modifications. We all are what we eat, we all are what we consume. Everything else is secondary. And our role as health coach is important because we're not here just to give them medication. We have a great network of dietitians and my goal, I feel, is to educate them, so they can then change their lifestyle. MISHRA: There are very basic things that we can do in our own life that can promote our own health. I think ultimately, hydration is key for prevention. So if you're drinking your 64 ounces of water per day, drink up. A plant-based diet, which is very crucial to your digestive health, but also your cardiac health, amongst other organ system healths, is very important. And then, for digestive disease prevention, a high fiber diet is very crucial, especially for things like colon cancer prevention. I do my best to abide by these practices myself. But I'm only human as well. And I also enjoy the occasional pleasure, whether it's a glass of wine or the occasional high-sugar dessert. But ultimately, I think you have to practice what you preach. And we just do our best, but we understand where others are coming from. CHANGING GEARS JUST A LITTLE BIT. DRS. BABB AND MISHRA, WHAT IS IT LIKE BEING A FEMALE PHYSICIAN? DOES THAT INFLUENCE YOUR EXPERIENCE AND YOUR

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PROFESSIONAL JOURNEY? AND DO YOU FEEL THAT FEMALE PATIENTS WILL SEEK YOU OUT BECAUSE YOU ARE A FEMALE PRACTITIONER? BABB: I think being a female gives me an understanding for certain pathological states like female pelvic pain or just some conditions that some of my male colleagues are just not as well versed in naturally. So I think it gives me a different perspective. I find it challenging and stimulating. But I receive complete support from my male colleagues. Pelvic pain is something that is uncomfortable, not just from the pain perspective, but just dealing with the social anxiety and kind of emotional stress related to that. And so I have many patients that are seeking a female physician for comfort. Some of the other specific requests for a female physician are ethical like religious patients that prefer a female physician to discuss their medical problems with. But beyond that, I have male and female patients. I'm actually not the only female physician in my practice. There's also Dr. Lindsay Schroer who has been practicing a long time in this community and she's wonderful. And we have discussed some of these patients we see and we share some of these patients together. We may be two of the few female pain physicians in this community, but we're able to provide that to patients.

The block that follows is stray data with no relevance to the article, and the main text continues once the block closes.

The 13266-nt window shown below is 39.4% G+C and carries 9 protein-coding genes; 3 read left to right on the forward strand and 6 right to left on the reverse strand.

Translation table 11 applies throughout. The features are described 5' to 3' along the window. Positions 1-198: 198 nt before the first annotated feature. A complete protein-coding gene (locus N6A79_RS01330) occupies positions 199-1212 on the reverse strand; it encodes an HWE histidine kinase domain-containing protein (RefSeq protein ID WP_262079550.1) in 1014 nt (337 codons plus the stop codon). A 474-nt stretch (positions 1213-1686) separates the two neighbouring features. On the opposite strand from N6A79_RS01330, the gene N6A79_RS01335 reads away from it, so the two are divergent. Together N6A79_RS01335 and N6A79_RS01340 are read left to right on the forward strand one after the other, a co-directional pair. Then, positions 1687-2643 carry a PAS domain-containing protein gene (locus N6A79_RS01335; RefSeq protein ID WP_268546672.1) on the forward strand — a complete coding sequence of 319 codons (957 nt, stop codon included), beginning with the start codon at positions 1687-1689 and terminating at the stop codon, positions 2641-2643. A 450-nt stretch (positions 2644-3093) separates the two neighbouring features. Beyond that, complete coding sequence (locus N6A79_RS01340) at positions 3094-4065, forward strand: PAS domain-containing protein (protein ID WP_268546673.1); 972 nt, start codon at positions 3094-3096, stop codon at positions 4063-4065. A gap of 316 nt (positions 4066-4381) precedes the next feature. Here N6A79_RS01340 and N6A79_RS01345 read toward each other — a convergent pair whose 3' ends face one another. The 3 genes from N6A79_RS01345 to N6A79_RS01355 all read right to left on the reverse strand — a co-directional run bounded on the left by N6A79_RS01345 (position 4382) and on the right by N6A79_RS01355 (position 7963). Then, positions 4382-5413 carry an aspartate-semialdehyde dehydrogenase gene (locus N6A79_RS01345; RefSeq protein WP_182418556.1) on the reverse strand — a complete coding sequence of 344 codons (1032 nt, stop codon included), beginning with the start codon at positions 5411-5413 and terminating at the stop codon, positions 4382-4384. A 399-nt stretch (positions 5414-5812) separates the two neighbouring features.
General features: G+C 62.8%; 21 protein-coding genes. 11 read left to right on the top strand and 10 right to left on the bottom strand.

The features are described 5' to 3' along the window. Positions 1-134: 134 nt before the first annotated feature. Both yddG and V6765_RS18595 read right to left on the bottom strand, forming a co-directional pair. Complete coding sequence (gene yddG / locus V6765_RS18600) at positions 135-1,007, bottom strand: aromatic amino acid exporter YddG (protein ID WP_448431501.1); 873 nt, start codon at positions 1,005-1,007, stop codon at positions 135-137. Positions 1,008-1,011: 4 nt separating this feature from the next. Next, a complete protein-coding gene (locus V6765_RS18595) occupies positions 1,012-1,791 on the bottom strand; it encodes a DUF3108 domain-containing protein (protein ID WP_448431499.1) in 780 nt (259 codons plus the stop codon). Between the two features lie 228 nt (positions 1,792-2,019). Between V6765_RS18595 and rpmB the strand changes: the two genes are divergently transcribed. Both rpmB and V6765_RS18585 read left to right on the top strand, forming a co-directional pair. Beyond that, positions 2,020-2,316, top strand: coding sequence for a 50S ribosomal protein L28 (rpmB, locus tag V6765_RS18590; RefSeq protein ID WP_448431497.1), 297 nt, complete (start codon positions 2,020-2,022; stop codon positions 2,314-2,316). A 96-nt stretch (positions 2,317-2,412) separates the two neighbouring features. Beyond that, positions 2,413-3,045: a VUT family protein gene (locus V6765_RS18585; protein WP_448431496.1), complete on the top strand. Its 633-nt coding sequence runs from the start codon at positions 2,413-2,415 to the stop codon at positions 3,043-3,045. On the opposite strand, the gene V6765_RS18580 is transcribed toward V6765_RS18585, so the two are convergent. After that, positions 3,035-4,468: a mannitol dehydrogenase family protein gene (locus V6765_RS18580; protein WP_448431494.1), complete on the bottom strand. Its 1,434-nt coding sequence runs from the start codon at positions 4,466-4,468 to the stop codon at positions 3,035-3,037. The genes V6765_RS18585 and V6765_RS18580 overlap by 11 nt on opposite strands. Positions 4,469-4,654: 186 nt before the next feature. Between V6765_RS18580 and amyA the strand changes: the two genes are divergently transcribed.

MISHRA: I think in the field of gastroenterology, particularly when I was in training, there was a little bit of a lack of mentorship. Because at that point, less than 10% of gastroenterologists were females. In the past several years, there's been a lot of momentum. And actually, medicine is changing in the sense that there's a lot more females entering medical

"Pelvic pain is something that is uncomfortable, not just from the pain perspective, but just dealing with the social anxiety and kind of emotional stress related to that. " — Dr. Danielle Babb

school than males at this point. And I think people who are out in practice now, whether they're in academics or private, especially in the field of GI, we acknowledge that dramatic mentorship is needed. So I myself have taken on roles of mentorship to help people behind me because that was something that I didn't receive. And so I've had to pave my way a little bit. But now I'm trying to pay it back because I think ultimately that would've